Tuesday, September 28, 2010

Finally, academics see fit to deny something to Bill Ayers

Every now and then, our monolithic, woefully over-priced universities do something right. A case in point is the news that University of Illinois trustees have denied emeritus status to a tenured faculty member: Bill Ayers.

Gee, with everything in his record, how did Ayers finally outrage university liberals? Well, it wasn't his past as a fugitive fleeing the law, when he assumed aliases taken from names of dead babies in cemeteries in towns where he hid. It wasn't even his more recent statements about harboring "no regrets" over bombing the Pentagon or police stations; after all, many aging tenured radicals, like Ayers in the 1960s, once referred to the military and police as "fascists" and "pigs." No, what did it was Ayers' dedication of his 1974 book, Prairie Fire, to no less than Sirhan Sirhan, assassin of Robert F. Kennedy.

The catalyst, of course, had to be something offensive to liberals, but we'll take it.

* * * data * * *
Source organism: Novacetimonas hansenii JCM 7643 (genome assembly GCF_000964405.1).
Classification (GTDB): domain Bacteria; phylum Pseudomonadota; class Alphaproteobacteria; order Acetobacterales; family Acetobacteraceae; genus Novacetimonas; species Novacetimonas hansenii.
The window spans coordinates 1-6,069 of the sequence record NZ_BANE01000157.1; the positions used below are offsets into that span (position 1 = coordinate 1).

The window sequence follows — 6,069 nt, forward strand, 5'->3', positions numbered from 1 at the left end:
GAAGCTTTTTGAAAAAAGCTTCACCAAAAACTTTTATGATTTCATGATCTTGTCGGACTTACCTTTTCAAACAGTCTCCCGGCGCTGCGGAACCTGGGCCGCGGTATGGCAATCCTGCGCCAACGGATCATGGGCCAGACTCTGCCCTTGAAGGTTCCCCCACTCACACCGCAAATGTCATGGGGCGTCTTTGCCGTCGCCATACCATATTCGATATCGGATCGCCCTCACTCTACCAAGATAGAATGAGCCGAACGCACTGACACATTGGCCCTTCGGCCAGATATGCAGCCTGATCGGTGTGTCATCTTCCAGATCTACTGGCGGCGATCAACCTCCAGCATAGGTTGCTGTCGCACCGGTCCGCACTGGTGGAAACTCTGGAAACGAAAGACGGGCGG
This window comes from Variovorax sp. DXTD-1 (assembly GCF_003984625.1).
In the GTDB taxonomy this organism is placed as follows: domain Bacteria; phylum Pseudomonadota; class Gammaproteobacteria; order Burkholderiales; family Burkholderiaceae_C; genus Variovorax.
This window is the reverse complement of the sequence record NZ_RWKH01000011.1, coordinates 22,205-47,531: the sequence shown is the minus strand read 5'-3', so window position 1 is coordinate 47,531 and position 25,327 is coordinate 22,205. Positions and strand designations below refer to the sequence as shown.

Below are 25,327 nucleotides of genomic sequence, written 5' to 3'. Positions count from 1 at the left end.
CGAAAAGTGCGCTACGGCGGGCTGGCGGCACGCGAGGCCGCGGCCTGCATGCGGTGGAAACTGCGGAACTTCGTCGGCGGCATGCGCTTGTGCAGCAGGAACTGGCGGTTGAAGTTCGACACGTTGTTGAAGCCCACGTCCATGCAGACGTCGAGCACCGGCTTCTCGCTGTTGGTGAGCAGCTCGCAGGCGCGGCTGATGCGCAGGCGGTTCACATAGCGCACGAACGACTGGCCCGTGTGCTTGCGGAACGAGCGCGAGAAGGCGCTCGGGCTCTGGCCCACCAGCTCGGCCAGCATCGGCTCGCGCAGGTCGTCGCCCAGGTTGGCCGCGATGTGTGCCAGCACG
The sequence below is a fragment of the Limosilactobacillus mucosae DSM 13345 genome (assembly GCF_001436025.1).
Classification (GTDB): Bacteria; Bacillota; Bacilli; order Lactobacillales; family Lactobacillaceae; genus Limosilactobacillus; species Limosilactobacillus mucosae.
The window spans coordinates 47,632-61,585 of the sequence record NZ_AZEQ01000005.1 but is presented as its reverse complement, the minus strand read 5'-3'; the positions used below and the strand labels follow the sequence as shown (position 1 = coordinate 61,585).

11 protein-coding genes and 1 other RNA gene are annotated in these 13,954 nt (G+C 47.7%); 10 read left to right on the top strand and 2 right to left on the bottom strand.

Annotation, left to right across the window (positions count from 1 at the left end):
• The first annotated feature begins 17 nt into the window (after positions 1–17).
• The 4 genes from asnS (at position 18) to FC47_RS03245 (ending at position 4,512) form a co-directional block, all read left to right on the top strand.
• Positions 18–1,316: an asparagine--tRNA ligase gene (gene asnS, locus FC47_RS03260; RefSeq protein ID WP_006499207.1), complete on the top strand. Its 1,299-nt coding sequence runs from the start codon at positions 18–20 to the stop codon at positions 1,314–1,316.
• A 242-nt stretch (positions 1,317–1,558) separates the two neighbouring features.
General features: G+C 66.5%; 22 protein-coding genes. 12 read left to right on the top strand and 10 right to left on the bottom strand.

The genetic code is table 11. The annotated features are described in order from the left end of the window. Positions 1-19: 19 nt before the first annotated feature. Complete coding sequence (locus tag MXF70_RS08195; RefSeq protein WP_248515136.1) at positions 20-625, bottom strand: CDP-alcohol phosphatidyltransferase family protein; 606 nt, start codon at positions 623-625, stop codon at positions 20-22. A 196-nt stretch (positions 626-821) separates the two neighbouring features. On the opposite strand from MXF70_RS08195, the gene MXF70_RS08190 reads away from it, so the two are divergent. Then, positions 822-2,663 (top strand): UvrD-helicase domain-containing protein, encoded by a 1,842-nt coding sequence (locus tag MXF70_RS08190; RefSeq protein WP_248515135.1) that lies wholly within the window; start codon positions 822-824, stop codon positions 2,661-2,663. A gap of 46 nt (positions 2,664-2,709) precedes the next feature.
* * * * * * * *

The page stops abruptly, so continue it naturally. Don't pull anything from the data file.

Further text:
It turns out that one of the university's trustees is Christopher Kennedy, son of RFK. Kennedy implored the university community to "understand my motives and reasoning," noting, "How could I do anything else?" Indeed.

Kennedy shouldn't expect much level-headedness in return. This is, after all, the university community. One Ayers colleague told the Chicago Tribune she was "shocked" by the decision. And, naturally, the dean at the School of Education that hosted Ayers since 1987 protested that Ayers has been a "very good colleague" whose "good far outweighs any negative press."

Of course, the decision by the trustees was a no-brainer, but in our horribly un-diverse universities -- ideologically dominated by the left -- the real shock is that a just, sensible decision has been made.

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